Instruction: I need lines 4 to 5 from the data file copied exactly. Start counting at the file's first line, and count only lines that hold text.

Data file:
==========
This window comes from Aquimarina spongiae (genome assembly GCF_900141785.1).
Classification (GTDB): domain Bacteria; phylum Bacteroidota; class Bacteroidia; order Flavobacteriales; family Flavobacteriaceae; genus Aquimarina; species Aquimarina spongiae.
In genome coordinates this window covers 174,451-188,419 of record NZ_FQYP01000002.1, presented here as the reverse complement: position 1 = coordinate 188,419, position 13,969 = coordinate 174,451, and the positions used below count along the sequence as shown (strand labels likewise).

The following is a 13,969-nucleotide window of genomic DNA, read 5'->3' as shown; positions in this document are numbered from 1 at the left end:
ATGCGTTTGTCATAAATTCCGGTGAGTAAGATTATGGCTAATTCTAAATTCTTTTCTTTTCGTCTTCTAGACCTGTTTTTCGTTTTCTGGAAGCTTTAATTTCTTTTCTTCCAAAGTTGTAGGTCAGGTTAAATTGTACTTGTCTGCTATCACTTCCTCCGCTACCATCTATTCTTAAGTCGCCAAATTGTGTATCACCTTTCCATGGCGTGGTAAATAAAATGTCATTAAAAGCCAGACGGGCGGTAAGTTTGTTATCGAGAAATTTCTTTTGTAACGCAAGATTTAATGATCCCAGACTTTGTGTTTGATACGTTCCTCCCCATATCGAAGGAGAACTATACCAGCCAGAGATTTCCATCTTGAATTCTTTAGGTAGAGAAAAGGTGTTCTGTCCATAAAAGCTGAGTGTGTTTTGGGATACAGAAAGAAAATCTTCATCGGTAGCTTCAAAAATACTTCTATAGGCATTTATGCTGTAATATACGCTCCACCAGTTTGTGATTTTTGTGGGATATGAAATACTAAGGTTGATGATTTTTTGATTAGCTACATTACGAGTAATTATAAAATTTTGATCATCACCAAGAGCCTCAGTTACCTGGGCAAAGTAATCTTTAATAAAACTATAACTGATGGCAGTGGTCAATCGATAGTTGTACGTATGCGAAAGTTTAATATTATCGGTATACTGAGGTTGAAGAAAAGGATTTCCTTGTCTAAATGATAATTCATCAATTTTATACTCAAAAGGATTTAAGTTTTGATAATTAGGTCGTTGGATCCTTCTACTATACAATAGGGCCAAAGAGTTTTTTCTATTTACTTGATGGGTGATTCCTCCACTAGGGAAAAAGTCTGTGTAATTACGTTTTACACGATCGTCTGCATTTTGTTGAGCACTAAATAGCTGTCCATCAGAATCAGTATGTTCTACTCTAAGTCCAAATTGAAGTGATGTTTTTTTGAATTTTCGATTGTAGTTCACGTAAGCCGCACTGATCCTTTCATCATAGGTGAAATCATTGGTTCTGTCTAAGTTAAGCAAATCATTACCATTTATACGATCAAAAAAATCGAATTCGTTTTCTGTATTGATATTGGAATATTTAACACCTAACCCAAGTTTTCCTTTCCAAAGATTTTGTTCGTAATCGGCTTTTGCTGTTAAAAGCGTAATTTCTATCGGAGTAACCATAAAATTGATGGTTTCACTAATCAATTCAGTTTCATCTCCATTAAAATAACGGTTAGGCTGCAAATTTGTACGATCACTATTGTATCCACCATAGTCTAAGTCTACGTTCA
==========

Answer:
The following is a 13,969-nucleotide window of genomic DNA, read 5'->3' as shown; positions in this document are numbered from 1 at the left end:
ATGCGTTTGTCATAAATTCCGGTGAGTAAGATTATGGCTAATTCTAAATTCTTTTCTTTTCGTCTTCTAGACCTGTTTTTCGTTTTCTGGAAGCTTTAATTTCTTTTCTTCCAAAGTTGTAGGTCAGGTTAAATTGTACTTGTCTGCTATCACTTCCTCCGCTACCATCTATTCTTAAGTCGCCAAATTGTGTATCACCTTTCCATGGCGTGGTAAATAAAATGTCATTAAAAGCCAGACGGGCGGTAAGTTTGTTATCGAGAAATTTCTTTTGTAACGCAAGATTTAATGATCCCAGACTTTGTGTTTGATACGTTCCTCCCCATATCGAAGGAGAACTATACCAGCCAGAGATTTCCATCTTGAATTCTTTAGGTAGAGAAAAGGTGTTCTGTCCATAAAAGCTGAGTGTGTTTTGGGATACAGAAAGAAAATCTTCATCGGTAGCTTCAAAAATACTTCTATAGGCATTTATGCTGTAATATACGCTCCACCAGTTTGTGATTTTTGTGGGATATGAAATACTAAGGTTGATGATTTTTTGATTAGCTACATTACGAGTAATTATAAAATTTTGATCATCACCAAGAGCCTCAGTTACCTGGGCAAAGTAATCTTTAATAAAACTATAACTGATGGCAGTGGTCAATCGATAGTTGTACGTATGCGAAAGTTTAATATTATCGGTATACTGAGGTTGAAGAAAAGGATTTCCTTGTCTAAATGATAATTCATCAATTTTATACTCAAAAGGATTTAAGTTTTGATAATTAGGTCGTTGGATCCTTCTACTATACAATAGGGCCAAAGAGTTTTTTCTATTTACTTGATGGGTGATTCCTCCACTAGGGAAAAAGTCTGTGTAATTACGTTTTACACGATCGTCTGCATTTTGTTGAGCACTAAATAGCTGTCCATCAGAATCAGTATGTTCTACTCTAAGTCCAAATTGAAGTGATGTTTTTTTGAATTTTCGATTGTAGTTCACGTAAGCCGCACTGATCCTTTCATCATAGGTGAAATCATTGGTTCTGTCTAAGTTAAGCAAATCATTACCATTTATACGATCAAAAAAATCGAATTCGTTTTCTGTATTGATATTGGAATATTTAACACCTAACCCAAGTTTTCCTTTCCAAAGATTTTGTTCGTAATCGGCTTTTGCTGTTAAAAGCGTAATTTCTATCGGAGTAACCATAAAATTGATGGTTTCACTAATCAATTCAGTTTCATCTCCATTAAAATAACGGTTAGGCTGCAAATTTGTACGATCACTATTGTATCCACCATAGTCTAAGTCTACGTTCA